Party Celebrates 200 Years of British-U.S. Ties
MILTON, Mass. (AP) _ The British consul wore a red coat and a great-great-great-great grandson of John Adams wore black for a re-enactment of the establishment of diplomatic ties between the Court of St. James and the former colonies.
About 400 people - half of them British - marked the event Sunday with a garden party sponsored by the English-speaking Union, which sponsors scholarships and programs to promote American-British ties.
It was on June 1, 1785, that Great Britain and the new United States of America established diplomatic ties. John Adams, first American minister to Britain, presented his creditials to King George III.
David Burns, British consul-general in Boston, wore a sword and a brass- buttoned, red-tailcoated replica of a British general’s uniform to portray George III.
John Adams, 44, wore black britches, waistcoat, tails and white stockings to imitate his famous ancestor.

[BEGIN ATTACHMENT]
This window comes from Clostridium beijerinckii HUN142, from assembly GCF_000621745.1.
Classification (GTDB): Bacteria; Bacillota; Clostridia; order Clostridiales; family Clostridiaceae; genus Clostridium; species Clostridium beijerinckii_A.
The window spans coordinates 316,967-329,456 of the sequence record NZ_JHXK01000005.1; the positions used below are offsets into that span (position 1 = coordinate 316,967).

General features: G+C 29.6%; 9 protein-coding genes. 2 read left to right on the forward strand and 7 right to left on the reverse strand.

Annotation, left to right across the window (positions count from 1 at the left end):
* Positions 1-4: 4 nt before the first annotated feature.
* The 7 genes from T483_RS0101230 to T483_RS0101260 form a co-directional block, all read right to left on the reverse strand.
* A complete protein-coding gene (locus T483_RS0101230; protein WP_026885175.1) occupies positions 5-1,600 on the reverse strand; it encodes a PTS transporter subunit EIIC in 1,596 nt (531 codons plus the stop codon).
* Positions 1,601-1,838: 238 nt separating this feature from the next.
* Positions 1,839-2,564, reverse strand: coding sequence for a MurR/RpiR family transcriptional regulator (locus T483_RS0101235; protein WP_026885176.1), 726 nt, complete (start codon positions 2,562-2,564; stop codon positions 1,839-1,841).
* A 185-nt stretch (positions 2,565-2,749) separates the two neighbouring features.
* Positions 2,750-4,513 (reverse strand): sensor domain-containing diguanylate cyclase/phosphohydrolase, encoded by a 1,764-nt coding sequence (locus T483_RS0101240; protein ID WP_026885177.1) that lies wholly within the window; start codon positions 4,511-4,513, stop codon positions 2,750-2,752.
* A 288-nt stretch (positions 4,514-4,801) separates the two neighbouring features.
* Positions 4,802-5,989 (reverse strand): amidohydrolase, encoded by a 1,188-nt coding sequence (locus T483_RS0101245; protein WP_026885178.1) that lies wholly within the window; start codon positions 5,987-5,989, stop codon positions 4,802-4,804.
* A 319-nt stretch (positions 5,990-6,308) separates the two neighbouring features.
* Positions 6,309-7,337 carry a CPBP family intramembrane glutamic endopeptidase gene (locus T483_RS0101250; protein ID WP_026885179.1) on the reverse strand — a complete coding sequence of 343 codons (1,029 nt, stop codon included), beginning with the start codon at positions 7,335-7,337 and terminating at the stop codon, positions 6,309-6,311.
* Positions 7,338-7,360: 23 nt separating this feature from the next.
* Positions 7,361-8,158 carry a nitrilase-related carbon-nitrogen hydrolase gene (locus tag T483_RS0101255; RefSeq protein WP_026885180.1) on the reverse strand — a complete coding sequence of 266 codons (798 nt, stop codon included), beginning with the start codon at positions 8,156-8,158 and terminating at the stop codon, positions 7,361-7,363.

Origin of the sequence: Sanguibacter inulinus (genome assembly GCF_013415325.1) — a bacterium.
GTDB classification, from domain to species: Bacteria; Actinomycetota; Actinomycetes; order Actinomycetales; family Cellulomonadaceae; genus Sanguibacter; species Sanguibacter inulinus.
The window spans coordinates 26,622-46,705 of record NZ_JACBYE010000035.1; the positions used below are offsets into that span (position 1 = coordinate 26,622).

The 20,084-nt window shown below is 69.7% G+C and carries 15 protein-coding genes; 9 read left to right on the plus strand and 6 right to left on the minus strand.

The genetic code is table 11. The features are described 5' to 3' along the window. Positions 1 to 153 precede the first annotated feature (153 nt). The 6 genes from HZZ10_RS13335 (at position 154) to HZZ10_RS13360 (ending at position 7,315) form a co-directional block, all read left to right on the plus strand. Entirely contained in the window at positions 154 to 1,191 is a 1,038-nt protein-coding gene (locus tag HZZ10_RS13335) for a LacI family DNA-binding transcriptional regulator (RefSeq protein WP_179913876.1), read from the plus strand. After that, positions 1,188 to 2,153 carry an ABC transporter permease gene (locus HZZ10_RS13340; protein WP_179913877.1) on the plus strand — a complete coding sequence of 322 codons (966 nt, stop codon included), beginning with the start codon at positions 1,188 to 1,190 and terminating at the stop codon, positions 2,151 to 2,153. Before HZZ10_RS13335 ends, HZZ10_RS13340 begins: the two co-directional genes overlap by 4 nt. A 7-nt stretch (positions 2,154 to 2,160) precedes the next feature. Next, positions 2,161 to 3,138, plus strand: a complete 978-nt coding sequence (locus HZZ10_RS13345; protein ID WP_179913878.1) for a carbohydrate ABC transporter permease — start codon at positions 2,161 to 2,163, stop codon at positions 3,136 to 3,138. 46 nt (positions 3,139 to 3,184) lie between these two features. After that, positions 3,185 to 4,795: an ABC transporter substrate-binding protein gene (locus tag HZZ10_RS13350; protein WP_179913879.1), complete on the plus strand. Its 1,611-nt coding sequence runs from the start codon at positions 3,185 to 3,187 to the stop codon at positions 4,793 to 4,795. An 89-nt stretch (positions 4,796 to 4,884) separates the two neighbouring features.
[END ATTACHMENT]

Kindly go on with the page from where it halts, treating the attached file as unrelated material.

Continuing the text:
The guests dined on 100 pounds of English strawberries, 40 pounds of heavy cream from Devon and Cornwall, British tea biscuits and champagne.
″Who else but the British Consulate and the English-Speaking Union would have fresh strawberries and Devon cream flown in from Great Britain?,″ asked Betsy Currier, administrative director of the Boston chapter of the English- Speaking Union.
Guests toasted both Queen Elizabeth II and President Reagan.
Adams said the actual presenting of credentials 200 years earlier ″was more of a ceremonial thing....″
″But John Adams found this an extraordinarily moving experience. He felt strongly that America and Great Britain’s cultures were similar and should be united, and that the majority of the English people didn’t want the war, and that friendly relations should be assumed as quickly as possible.″